Two Years After Unrest, Baltimore Congressional Delegation Continues Push for Greater Opportunities, Criminal Justice and Civil Rights Reforms for the People of Baltimore
U.S. Senators Chris Van Hollen and Ben Cardin, along with Congressmen Elijah Cummings, Dutch Ruppersberger, and John Sarbanes (all D-Maryland) Wednesday released the following statement two years after the unrest that followed the death of Freddie Gray.
"Two years ago, as the City of Baltimore grieved the loss of Mr. Freddie Gray, we asked our neighbors to honor him through peaceful means rather than violence. Freddie's death was a tragedy that forced a long-overdue conversation on race, poverty and relations between the police and communities they serve. Two years after Freddie Gray's death and the unrest that followed, we have not yet fully built trust between the police and our communities, but we have made progress, particularly with the recently finalized Consent Decree and joint efforts by the Baltimore Police Department and U.S. Department of Justice. For two years, we have listened to and acted with faith groups, community organizations, the business community, and many other groups who love our city and also want to see a stronger Baltimore. We have brought in federal partners, including the White House, Department of Housing and Urban Development, Department of Health and Human Services, Department of Education, Small Business Administration and others to provide expanded assistance to Baltimore wherever possible. But our work on behalf of the people of Baltimore - all the people of Baltimore - is not complete.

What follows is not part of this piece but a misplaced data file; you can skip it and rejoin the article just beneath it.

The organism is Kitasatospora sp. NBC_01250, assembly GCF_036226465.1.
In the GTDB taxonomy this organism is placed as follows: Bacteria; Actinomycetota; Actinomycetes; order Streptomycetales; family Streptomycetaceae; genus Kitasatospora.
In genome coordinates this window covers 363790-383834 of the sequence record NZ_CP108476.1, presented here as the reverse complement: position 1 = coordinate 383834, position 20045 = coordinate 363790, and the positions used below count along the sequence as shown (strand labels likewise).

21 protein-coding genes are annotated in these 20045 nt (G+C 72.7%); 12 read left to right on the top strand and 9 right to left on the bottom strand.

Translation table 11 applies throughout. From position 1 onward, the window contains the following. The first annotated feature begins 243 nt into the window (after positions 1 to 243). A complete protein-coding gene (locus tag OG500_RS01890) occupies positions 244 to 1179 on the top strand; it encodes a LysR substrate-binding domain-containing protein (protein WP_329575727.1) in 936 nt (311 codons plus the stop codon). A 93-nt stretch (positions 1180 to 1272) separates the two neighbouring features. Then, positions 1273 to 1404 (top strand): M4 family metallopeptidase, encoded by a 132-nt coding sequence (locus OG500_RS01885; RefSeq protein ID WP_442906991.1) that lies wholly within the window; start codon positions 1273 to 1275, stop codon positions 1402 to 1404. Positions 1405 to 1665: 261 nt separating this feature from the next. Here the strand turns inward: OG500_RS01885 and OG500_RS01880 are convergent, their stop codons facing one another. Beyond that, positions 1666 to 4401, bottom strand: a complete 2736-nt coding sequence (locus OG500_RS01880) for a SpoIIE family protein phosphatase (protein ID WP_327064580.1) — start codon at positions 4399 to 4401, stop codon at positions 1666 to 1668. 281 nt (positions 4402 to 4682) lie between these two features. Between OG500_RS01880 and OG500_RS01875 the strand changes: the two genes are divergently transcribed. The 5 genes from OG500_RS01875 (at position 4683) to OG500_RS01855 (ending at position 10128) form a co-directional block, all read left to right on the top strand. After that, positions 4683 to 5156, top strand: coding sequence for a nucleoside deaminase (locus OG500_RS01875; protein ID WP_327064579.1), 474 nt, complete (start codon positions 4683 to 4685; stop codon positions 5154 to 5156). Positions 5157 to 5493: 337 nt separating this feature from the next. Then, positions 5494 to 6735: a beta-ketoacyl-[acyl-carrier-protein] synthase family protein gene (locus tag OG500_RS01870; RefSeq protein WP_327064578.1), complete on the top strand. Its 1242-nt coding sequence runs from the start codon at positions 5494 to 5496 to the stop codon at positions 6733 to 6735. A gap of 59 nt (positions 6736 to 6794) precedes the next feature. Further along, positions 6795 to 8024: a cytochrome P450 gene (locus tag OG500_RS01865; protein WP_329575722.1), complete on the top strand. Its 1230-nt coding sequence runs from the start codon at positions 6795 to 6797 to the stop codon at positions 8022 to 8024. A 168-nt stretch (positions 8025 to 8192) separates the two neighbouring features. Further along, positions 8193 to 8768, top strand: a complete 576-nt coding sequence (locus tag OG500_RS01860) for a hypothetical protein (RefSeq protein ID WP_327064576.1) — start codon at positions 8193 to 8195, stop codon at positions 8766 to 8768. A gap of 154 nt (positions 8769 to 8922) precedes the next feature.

"On this fateful anniversary we pledge to continue to fight for the future of our city and restore communities by improving housing and education, public health and access to health care. We must continue to work together to ensure that local residents have good jobs and job training programs, quality public transportation options, and comprehensive social services available to all Baltimoreans who need them, including formerly-incarcerated individuals trying to reenter society. We must continue working to ensure that everyone's human and civil rights are respected and protected, and our city is one of equality and opportunity."
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